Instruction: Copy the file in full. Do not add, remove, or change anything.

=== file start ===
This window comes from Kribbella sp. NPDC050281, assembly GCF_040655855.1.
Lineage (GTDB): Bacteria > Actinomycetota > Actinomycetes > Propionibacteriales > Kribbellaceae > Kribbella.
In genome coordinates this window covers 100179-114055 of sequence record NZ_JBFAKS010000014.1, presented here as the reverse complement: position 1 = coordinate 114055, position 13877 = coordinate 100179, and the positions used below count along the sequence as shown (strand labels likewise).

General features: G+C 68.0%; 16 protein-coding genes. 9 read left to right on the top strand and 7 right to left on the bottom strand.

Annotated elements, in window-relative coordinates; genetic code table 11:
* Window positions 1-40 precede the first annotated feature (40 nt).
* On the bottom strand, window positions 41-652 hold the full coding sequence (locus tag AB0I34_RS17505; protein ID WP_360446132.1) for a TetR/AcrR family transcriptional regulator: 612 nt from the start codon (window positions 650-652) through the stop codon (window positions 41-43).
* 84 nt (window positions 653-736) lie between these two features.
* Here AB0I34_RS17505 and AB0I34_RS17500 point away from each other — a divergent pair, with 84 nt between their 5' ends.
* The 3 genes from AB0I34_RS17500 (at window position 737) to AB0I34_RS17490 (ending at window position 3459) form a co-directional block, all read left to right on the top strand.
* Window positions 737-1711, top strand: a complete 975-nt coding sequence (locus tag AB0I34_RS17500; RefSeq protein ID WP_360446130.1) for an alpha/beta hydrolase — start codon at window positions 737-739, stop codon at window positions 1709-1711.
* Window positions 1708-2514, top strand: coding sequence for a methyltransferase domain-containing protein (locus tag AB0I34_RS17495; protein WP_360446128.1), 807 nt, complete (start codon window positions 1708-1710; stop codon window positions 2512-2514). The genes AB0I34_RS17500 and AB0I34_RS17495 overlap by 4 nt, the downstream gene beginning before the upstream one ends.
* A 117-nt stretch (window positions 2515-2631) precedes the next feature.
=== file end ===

This window comes from Kribbella sp. NPDC050281, assembly GCF_040655855.1.
Lineage (GTDB): Bacteria > Actinomycetota > Actinomycetes > Propionibacteriales > Kribbellaceae > Kribbella.
In genome coordinates this window covers 100179-114055 of sequence record NZ_JBFAKS010000014.1, presented here as the reverse complement: position 1 = coordinate 114055, position 13877 = coordinate 100179, and the positions used below count along the sequence as shown (strand labels likewise).

General features: G+C 68.0%; 16 protein-coding genes. 9 read left to right on the top strand and 7 right to left on the bottom strand.

Annotated elements, in window-relative coordinates; genetic code table 11:
* Window positions 1-40 precede the first annotated feature (40 nt).
* On the bottom strand, window positions 41-652 hold the full coding sequence (locus tag AB0I34_RS17505; protein ID WP_360446132.1) for a TetR/AcrR family transcriptional regulator: 612 nt from the start codon (window positions 650-652) through the stop codon (window positions 41-43).
* 84 nt (window positions 653-736) lie between these two features.
* Here AB0I34_RS17505 and AB0I34_RS17500 point away from each other — a divergent pair, with 84 nt between their 5' ends.
* The 3 genes from AB0I34_RS17500 (at window position 737) to AB0I34_RS17490 (ending at window position 3459) form a co-directional block, all read left to right on the top strand.
* Window positions 737-1711, top strand: a complete 975-nt coding sequence (locus tag AB0I34_RS17500; RefSeq protein ID WP_360446130.1) for an alpha/beta hydrolase — start codon at window positions 737-739, stop codon at window positions 1709-1711.
* Window positions 1708-2514, top strand: coding sequence for a methyltransferase domain-containing protein (locus tag AB0I34_RS17495; protein WP_360446128.1), 807 nt, complete (start codon window positions 1708-1710; stop codon window positions 2512-2514). The genes AB0I34_RS17500 and AB0I34_RS17495 overlap by 4 nt, the downstream gene beginning before the upstream one ends.
* A 117-nt stretch (window positions 2515-2631) precedes the next feature.